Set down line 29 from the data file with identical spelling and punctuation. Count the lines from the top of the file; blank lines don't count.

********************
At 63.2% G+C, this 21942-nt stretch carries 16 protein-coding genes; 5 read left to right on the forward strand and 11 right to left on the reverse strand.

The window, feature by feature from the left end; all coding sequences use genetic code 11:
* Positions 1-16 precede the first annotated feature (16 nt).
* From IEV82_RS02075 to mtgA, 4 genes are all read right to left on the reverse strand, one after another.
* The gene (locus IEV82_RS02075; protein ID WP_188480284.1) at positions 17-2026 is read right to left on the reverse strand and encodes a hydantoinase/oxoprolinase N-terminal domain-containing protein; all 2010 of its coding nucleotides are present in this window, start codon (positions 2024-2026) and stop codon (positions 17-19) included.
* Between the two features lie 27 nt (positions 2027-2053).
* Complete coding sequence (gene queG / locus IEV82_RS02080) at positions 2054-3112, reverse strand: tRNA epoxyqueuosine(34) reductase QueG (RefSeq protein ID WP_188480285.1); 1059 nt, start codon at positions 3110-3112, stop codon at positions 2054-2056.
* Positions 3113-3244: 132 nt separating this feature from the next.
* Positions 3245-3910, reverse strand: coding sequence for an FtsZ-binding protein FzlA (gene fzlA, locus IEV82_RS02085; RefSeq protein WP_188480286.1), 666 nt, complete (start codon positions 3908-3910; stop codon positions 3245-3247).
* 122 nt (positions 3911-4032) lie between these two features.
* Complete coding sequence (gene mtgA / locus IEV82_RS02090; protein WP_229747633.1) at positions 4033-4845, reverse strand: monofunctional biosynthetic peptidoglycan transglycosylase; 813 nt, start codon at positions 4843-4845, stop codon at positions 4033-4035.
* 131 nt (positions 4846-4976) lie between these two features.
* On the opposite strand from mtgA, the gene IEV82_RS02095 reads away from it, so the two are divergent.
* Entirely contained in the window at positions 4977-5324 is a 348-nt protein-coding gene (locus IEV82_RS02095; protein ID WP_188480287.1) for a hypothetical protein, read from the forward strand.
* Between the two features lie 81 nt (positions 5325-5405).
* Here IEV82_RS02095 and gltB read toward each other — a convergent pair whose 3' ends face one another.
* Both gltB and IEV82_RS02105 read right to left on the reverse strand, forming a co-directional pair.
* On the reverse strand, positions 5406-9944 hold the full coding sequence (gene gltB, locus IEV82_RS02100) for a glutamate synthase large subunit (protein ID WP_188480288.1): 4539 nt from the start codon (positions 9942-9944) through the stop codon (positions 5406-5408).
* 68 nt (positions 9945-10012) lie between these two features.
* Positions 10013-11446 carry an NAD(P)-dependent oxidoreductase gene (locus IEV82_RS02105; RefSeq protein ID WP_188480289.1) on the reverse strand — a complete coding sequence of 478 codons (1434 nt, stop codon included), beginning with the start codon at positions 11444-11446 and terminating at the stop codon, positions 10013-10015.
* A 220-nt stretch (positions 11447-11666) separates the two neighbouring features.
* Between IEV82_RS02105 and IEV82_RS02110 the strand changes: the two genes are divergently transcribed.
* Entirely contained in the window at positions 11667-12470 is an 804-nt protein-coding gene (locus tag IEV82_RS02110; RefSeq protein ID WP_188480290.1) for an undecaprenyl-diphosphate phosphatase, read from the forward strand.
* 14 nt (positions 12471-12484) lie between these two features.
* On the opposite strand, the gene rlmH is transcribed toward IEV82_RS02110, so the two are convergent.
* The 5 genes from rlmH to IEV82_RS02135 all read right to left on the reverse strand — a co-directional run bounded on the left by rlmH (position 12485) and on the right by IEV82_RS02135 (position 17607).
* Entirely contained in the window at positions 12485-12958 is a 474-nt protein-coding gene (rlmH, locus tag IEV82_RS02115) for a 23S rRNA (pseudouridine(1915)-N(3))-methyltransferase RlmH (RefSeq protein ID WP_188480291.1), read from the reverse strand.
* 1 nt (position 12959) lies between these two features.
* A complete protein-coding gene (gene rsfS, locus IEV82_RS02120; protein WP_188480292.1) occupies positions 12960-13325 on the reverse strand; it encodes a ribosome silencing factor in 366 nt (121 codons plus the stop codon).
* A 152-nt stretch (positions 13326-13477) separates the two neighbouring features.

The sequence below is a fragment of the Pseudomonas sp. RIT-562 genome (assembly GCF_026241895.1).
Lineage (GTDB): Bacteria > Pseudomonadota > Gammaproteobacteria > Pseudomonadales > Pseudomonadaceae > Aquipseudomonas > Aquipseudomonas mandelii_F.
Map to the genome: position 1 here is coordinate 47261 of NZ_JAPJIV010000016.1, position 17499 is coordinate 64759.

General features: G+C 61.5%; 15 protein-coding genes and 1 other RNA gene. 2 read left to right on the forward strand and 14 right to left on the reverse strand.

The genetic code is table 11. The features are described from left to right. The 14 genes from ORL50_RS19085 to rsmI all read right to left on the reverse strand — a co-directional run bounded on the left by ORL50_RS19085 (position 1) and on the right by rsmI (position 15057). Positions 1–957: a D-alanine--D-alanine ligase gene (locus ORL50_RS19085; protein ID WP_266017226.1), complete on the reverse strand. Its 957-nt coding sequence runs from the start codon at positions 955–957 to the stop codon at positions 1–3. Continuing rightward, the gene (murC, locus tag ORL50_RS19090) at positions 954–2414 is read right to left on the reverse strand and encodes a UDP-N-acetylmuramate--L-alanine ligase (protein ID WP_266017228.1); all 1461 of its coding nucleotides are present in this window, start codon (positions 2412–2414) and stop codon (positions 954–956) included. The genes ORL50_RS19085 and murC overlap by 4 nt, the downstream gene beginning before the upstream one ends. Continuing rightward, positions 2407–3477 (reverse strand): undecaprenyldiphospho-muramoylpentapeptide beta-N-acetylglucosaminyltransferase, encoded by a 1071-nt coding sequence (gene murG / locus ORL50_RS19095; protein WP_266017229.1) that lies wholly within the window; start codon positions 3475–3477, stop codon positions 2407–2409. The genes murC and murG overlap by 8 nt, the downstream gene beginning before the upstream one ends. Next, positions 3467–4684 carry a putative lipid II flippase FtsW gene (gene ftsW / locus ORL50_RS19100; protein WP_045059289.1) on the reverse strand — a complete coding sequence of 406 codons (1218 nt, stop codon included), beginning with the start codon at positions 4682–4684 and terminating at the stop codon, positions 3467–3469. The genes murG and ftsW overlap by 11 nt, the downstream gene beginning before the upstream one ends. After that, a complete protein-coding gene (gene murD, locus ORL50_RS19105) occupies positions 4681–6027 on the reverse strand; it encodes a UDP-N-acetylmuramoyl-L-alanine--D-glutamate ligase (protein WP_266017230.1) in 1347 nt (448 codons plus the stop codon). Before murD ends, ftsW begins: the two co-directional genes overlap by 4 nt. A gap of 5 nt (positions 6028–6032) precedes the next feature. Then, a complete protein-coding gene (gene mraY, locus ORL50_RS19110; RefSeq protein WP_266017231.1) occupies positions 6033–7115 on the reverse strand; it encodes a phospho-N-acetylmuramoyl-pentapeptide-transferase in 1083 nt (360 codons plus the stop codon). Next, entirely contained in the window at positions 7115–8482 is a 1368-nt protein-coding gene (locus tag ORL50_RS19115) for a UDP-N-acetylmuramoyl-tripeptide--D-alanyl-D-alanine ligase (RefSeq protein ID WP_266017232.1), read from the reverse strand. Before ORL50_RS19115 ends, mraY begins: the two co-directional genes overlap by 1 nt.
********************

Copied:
* A complete protein-coding gene (gene rsfS, locus IEV82_RS02120; protein WP_188480292.1) occupies positions 12960-13325 on the reverse strand; it encodes a ribosome silencing factor in 366 nt (121 codons plus the stop codon).